48: Attitude-based targeting of mobility types for mode shift

Dr Adrian Davis

Top line: Identifying differing mobility types can assist in the task of delivering modal shift through selecting and preparing targeted information for the different mobility types.

The transport sector is responsible for a large share of urban air pollution and for nearly a fifth of the GHG emissions from the European Economic Area member countries. The increase in CO2 from transport could threaten the ability of the EU to meet Kyoto targets.1 In the EU’s Sustainable Development Strategy,2 transport is identified as a priority challenge. Sustainable transport options can be made more attractive to the public through soft policy measures, such as public awareness campaigns and marketing for public transport. However, their success depends on targeting different groups.

Building on previous research,3 a study of attitudes towards transport and mobility has identified five different ‘mobility types’.4 The groups differ significantly in their transport choices, distance travelled and the impact their transport choices have on the environment in terms of greenhouse gas (GHG) emissions. The study interviewed 1,991 citizens living in three German cities on their use of and attitudes towards transport.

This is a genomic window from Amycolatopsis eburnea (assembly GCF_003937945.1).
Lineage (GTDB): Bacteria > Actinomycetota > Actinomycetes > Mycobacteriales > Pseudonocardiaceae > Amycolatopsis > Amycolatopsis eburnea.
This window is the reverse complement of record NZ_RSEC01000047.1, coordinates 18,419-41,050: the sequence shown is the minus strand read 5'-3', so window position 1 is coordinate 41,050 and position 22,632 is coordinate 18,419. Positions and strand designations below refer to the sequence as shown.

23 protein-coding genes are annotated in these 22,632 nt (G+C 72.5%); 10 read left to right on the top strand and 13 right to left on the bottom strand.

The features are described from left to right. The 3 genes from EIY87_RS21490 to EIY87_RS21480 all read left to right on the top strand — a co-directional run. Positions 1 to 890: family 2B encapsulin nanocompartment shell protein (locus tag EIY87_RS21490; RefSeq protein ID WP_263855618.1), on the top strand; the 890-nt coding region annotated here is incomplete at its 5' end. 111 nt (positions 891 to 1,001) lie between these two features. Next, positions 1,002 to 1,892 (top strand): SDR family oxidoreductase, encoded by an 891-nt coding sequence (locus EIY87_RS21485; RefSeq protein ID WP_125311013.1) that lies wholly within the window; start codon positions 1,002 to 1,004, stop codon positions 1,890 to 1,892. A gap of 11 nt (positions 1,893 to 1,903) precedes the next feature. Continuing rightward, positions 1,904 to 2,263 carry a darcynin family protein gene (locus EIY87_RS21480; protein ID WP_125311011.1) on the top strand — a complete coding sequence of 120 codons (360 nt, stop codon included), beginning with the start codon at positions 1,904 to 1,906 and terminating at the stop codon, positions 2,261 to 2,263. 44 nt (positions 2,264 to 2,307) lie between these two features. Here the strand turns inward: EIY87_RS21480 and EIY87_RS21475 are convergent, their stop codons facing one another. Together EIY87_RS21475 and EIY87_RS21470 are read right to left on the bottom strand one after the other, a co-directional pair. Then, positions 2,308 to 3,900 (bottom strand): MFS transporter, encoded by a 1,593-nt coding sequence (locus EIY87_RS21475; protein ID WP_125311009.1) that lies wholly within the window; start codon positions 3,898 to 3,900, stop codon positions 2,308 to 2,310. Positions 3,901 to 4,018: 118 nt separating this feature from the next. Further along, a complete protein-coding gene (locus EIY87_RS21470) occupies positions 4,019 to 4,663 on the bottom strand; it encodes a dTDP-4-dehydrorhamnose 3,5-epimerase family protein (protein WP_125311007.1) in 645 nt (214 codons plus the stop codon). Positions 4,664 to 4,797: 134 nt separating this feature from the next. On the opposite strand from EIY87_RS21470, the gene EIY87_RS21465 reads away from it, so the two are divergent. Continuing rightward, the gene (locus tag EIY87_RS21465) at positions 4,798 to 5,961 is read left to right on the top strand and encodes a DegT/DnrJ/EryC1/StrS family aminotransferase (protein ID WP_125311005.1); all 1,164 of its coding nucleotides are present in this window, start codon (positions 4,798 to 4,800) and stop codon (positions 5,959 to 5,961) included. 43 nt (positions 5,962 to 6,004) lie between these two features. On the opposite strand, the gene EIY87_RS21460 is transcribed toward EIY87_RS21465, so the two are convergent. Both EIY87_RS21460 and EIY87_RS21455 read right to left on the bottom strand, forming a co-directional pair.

• Public transport rejecters – believe public transport provides little sense of control or excitement. They are not open to change and see access by car as very important.
  • Car individualists – Similar to public transport rejecters, but are open to change and consider privacy more important.
  • Weather-resistant cyclists – Positive towards bicycles and will cycle even in bad weather.
  • Eco-sensitised public transport users – Positive towards public transport and are highly influenced by their environmental conscience.
  • Self-determined mobile people – Perform the highest percentage of trips by foot; they do not consider mobility important and are not open to change.

Each group comprises around 20 per cent of the participants surveyed. Unsurprisingly, the public transport rejecters and car individualists produce the largest total GHG emissions from transport use (both public and private), at over 2000kg of CO2 equivalent each per year. The remaining three groups all have total GHG emissions under 1000kg of CO2 equivalent per person per year. Self-determined mobile people have the lowest total GHG emissions from transport use, at just over 500kg of CO2 equivalent per person per year. Young people in single households and two-or-more-person households covered the most distance by car and had the highest GHG emissions. Pensioners had the lowest.

The authors conclude that the five ‘mobility types’ have a strong predictive power for transport choice and associated GHG emissions. This approach has notably proved more predictive of transport choice than geographic or sociodemographic approaches.

1 See www.eea.europa.eu/themes/transport
2 See http://ec.europa.eu/environment/eussd/3 See Essential Evidence No. 2 www.bristol.gov.uk/tpevidencebase
4 Hunecke, M., Haustein, S., BÃhler, S. & Grischkat, S. 2010 Attitude-based Target Groups to Reduce the Ecological Impact of Daily Mobility Behaviour. Environment & Behaviour.:42(1): 3-43.

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